Gertrude Temple-her name doesn’t ring a bell?

Gertrude Temple and daughter, Shirley

Gertrude Temple and daughter, Shirley

How about this-Shirley Temple.

Shirley Temple’s mother, Gertrude, longed for a girl after having two sons.  In a desperate attempt to have a girl, Gertrude encouraged her husband to have his tonsils removed-she had heard that it would help produce a girl.  He did it, and Gertrude was convinced she would have a baby girl as a result.  She played musicals to her unborn child, hoping it would inspire her to be an actress/songstress. Gertrude herself had longed to be a ballerina, but had grown too tall to ever make it a career.  Perhaps, her little girl could be a star.

Always prepping for stardom, Gertrude would have Shirley memorize words to popular songs.   Shirley frequently would be asked by her ambitious stage mom to perform for friends.  Gertrude would be at her side urging her to “sparkle, Shirley, sparkle.”

Understanding that in Hollywood, image reigns supreme, Gertrude would daily style little Shirley’s curls in a laborious process that required hours of sitting still in the chair.  56 curls would adorn her head-not 55 or 57-exactly 56 everyday.  Her poise and ability to dance, caught the eye of a scout.  She was asked  to perform in a film called Baby Burlesks-the little girls would be dressed mostly as adult from the waist up, along with a giant diaper for their bottoms.  During the filming, if a child missed their mark, or was slow to respond to direction, they would be sent to the Black Box.  It was a narrow black box with only a block of ice for seating.  “It didn’t cause lifelong psychological damage,” says Black, “but it did teach me discipline. By the time I was 4, I knew how to hit my mark.”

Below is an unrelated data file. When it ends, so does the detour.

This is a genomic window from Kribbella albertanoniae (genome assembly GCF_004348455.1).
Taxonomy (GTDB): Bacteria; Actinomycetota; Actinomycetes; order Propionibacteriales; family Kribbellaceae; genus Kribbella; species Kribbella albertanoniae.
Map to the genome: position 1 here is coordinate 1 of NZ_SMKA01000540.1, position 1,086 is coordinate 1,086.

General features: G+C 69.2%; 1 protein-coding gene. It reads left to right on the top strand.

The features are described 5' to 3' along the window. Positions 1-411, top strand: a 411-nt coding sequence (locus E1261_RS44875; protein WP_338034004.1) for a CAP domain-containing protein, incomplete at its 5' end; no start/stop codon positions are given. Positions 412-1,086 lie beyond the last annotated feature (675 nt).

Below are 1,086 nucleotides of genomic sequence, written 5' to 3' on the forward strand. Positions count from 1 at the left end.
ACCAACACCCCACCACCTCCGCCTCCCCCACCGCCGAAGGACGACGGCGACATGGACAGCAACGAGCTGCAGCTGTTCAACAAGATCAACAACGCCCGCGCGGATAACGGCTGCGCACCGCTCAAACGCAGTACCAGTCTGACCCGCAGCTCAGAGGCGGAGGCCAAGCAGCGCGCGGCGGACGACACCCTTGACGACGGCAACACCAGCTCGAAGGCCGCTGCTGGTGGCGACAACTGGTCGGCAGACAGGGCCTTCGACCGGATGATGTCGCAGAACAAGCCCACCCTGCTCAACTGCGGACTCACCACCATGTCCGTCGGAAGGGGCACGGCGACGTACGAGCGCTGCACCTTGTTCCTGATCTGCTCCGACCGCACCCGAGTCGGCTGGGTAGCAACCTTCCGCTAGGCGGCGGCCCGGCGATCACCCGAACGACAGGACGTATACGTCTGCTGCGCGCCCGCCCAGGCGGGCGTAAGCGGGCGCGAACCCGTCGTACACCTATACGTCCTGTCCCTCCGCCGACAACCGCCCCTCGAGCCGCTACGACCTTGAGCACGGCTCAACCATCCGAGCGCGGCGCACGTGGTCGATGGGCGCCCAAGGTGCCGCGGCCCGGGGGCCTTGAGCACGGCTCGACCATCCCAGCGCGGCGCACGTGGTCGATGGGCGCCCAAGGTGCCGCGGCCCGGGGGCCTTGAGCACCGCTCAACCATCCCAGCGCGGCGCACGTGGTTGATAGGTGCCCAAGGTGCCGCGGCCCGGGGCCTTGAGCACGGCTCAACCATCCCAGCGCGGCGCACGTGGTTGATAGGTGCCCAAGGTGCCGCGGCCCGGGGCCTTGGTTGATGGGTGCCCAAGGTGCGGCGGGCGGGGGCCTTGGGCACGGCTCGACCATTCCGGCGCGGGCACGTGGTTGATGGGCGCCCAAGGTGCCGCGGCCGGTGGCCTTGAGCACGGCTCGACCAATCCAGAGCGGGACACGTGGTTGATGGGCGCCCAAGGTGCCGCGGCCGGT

Momangers/stage mothers almost always are seeking the fame and achievement that escaped them.  Shirley Temple made her mother proud as the country fell in love with the curly-haired little girl with a huge smile and dimples.  Instead of twerking away into adulthood, Shirley Temple retired as a teenager, and her parents insisted she attend a public school and not be treated any differently than the other students.

Her own assessment of her career is modest. “I class myself with Rin Tin Tin,” she said once. “At the end of the Depression, people were perhaps looking for something to cheer themselves up. They fell in love with a dog and a little girl. It won’t happen again.”

Nice job, Gertrude.  You raised a lovely girl-AND got a chance to live out some of your dreams, too.  Well played.